Slippery pavements, jaded faces, taxis mindlessly idling outside cafes, Glasgow stuck in congestion, thumping rubbish trucks on the pavement. Snafus everywhere: the green flu virus that swarms pedestrians on the pavement when the traffic light is red; the serious general strike of late 1999, with railway and bus services blocked; travellers stuck in taxi bottlenecks and painfully prolonged boarding times. While I am queuing to get into the airport: thick clouds of smog: evidence of climate change; evidence, too, of Stockholm syndrome as I waited in an ugly queue of hundreds waiting to board a plane about to depart for Stockholm.
Ah, Rome — ditto: consider the recent pollution in the late summer, and how many hundred people have died in a plague of black smog that pervaded the city. And, of course, London. Who lives in London any more? Who wants to?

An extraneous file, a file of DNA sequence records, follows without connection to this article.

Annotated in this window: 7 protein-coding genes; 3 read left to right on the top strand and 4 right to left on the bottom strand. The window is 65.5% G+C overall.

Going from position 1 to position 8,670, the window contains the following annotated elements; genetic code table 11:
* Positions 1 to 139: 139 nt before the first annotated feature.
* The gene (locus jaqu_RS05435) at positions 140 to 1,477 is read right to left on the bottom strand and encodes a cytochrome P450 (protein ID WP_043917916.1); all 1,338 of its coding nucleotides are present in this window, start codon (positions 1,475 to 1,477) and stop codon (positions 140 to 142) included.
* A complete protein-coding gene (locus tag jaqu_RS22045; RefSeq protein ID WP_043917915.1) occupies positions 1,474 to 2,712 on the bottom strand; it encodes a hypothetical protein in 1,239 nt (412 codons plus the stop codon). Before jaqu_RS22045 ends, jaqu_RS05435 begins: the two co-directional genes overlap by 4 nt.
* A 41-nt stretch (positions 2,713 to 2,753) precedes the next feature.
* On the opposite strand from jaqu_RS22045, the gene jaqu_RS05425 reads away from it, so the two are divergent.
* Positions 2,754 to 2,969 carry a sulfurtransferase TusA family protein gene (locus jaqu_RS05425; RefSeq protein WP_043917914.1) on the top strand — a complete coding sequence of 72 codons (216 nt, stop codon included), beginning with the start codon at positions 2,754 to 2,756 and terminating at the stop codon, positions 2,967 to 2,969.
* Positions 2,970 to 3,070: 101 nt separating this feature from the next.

Of the three, Glasgow is in the business of pleasing tourists, who understand taxis and flights. Our population is declining, the economy is under pressure. Privatisation of the railway is said to be an example of market failure. Soon there will be nothing to tax but cars and so Glaswegians will soon have fewer jobs and fewer tax payers, and ultimately more chaos. E-commerce will suck in people in search of lower wages, more affordable housing, and cheaper fare taxis, but the further development of Edinburgh airport will bring an influx of employment and homes to be taxed.
The consequent danger is low growth, unemployment, and poverty. Journeys from Scotland to countries such as Japan and Korea rely on transport, which costs Scotland dear. The people of Britain tend to spend and buy in the capital city. Take us out of the UK, and so the direction of trade has to be to Dundee.